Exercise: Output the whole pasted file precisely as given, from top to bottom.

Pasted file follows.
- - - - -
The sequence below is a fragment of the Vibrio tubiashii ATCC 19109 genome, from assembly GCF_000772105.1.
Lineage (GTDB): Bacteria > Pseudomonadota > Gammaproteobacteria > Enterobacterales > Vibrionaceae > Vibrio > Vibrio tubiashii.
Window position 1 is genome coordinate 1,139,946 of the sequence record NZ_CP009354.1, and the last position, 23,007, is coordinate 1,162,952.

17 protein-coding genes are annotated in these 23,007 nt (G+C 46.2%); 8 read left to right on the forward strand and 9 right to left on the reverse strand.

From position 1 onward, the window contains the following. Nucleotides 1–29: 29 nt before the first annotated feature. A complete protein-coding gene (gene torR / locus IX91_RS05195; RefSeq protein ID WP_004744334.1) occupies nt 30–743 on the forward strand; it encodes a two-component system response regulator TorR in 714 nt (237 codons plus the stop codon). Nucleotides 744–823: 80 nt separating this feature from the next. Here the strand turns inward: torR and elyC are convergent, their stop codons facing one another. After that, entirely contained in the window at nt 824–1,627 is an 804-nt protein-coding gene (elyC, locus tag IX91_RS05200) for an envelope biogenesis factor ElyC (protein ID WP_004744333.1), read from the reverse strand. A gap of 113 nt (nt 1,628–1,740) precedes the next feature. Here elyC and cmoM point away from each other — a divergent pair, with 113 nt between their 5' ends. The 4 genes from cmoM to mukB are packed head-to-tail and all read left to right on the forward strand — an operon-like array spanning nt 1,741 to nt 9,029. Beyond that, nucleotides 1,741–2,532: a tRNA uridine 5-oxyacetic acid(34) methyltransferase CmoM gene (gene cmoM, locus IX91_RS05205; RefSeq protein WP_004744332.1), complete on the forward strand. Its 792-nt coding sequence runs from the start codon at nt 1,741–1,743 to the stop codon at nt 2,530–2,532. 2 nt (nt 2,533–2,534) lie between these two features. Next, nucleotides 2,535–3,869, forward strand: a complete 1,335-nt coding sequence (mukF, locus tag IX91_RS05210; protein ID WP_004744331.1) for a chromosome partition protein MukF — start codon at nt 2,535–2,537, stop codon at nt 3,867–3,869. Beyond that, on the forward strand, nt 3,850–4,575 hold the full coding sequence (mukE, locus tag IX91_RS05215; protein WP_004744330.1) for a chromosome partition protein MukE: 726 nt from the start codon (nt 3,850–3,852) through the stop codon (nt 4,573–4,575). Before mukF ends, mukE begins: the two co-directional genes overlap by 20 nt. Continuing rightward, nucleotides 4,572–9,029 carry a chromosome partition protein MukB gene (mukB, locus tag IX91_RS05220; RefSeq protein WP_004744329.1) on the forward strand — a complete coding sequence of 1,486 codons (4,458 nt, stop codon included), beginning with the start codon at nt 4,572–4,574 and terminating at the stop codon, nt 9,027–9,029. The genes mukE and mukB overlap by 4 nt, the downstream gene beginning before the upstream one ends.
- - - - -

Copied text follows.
The sequence below is a fragment of the Vibrio tubiashii ATCC 19109 genome, from assembly GCF_000772105.1.
Lineage (GTDB): Bacteria > Pseudomonadota > Gammaproteobacteria > Enterobacterales > Vibrionaceae > Vibrio > Vibrio tubiashii.
Window position 1 is genome coordinate 1,139,946 of the sequence record NZ_CP009354.1, and the last position, 23,007, is coordinate 1,162,952.

17 protein-coding genes are annotated in these 23,007 nt (G+C 46.2%); 8 read left to right on the forward strand and 9 right to left on the reverse strand.

From position 1 onward, the window contains the following. Nucleotides 1–29: 29 nt before the first annotated feature. A complete protein-coding gene (gene torR / locus IX91_RS05195; RefSeq protein ID WP_004744334.1) occupies nt 30–743 on the forward strand; it encodes a two-component system response regulator TorR in 714 nt (237 codons plus the stop codon). Nucleotides 744–823: 80 nt separating this feature from the next. Here the strand turns inward: torR and elyC are convergent, their stop codons facing one another. After that, entirely contained in the window at nt 824–1,627 is an 804-nt protein-coding gene (elyC, locus tag IX91_RS05200) for an envelope biogenesis factor ElyC (protein ID WP_004744333.1), read from the reverse strand. A gap of 113 nt (nt 1,628–1,740) precedes the next feature. Here elyC and cmoM point away from each other — a divergent pair, with 113 nt between their 5' ends. The 4 genes from cmoM to mukB are packed head-to-tail and all read left to right on the forward strand — an operon-like array spanning nt 1,741 to nt 9,029. Beyond that, nucleotides 1,741–2,532: a tRNA uridine 5-oxyacetic acid(34) methyltransferase CmoM gene (gene cmoM, locus IX91_RS05205; RefSeq protein WP_004744332.1), complete on the forward strand. Its 792-nt coding sequence runs from the start codon at nt 1,741–1,743 to the stop codon at nt 2,530–2,532. 2 nt (nt 2,533–2,534) lie between these two features. Next, nucleotides 2,535–3,869, forward strand: a complete 1,335-nt coding sequence (mukF, locus tag IX91_RS05210; protein ID WP_004744331.1) for a chromosome partition protein MukF — start codon at nt 2,535–2,537, stop codon at nt 3,867–3,869. Beyond that, on the forward strand, nt 3,850–4,575 hold the full coding sequence (mukE, locus tag IX91_RS05215; protein WP_004744330.1) for a chromosome partition protein MukE: 726 nt from the start codon (nt 3,850–3,852) through the stop codon (nt 4,573–4,575). Before mukF ends, mukE begins: the two co-directional genes overlap by 20 nt. Continuing rightward, nucleotides 4,572–9,029 carry a chromosome partition protein MukB gene (mukB, locus tag IX91_RS05220; RefSeq protein WP_004744329.1) on the forward strand — a complete coding sequence of 1,486 codons (4,458 nt, stop codon included), beginning with the start codon at nt 4,572–4,574 and terminating at the stop codon, nt 9,027–9,029. The genes mukE and mukB overlap by 4 nt, the downstream gene beginning before the upstream one ends.